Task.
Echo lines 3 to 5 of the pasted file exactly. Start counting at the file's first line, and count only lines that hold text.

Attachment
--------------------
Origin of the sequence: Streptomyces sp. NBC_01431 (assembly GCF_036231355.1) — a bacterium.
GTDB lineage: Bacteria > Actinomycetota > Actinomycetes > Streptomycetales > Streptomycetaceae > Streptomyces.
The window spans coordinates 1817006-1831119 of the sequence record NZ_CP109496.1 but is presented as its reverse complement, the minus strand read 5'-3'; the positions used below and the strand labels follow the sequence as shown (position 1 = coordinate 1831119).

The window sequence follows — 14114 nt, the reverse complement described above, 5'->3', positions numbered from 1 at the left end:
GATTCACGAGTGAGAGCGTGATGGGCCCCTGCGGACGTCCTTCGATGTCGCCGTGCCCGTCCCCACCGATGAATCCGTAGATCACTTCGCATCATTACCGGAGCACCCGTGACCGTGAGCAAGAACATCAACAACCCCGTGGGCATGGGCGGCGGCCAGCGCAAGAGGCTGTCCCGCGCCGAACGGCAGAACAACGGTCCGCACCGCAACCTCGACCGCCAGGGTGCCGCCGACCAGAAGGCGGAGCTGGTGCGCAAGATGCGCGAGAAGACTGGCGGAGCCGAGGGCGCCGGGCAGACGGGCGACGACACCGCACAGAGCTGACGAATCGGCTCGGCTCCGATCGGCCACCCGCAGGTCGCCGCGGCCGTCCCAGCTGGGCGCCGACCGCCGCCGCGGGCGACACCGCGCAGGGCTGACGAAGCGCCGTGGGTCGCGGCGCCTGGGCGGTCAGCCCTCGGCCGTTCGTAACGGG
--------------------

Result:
The window spans coordinates 1817006-1831119 of the sequence record NZ_CP109496.1 but is presented as its reverse complement, the minus strand read 5'-3'; the positions used below and the strand labels follow the sequence as shown (position 1 = coordinate 1831119).

The window sequence follows — 14114 nt, the reverse complement described above, 5'->3', positions numbered from 1 at the left end:
GATTCACGAGTGAGAGCGTGATGGGCCCCTGCGGACGTCCTTCGATGTCGCCGTGCCCGTCCCCACCGATGAATCCGTAGATCACTTCGCATCATTACCGGAGCACCCGTGACCGTGAGCAAGAACATCAACAACCCCGTGGGCATGGGCGGCGGCCAGCGCAAGAGGCTGTCCCGCGCCGAACGGCAGAACAACGGTCCGCACCGCAACCTCGACCGCCAGGGTGCCGCCGACCAGAAGGCGGAGCTGGTGCGCAAGATGCGCGAGAAGACTGGCGGAGCCGAGGGCGCCGGGCAGACGGGCGACGACACCGCACAGAGCTGACGAATCGGCTCGGCTCCGATCGGCCACCCGCAGGTCGCCGCGGCCGTCCCAGCTGGGCGCCGACCGCCGCCGCGGGCGACACCGCGCAGGGCTGACGAAGCGCCGTGGGTCGCGGCGCCTGGGCGGTCAGCCCTCGGCCGTTCGTAACGGG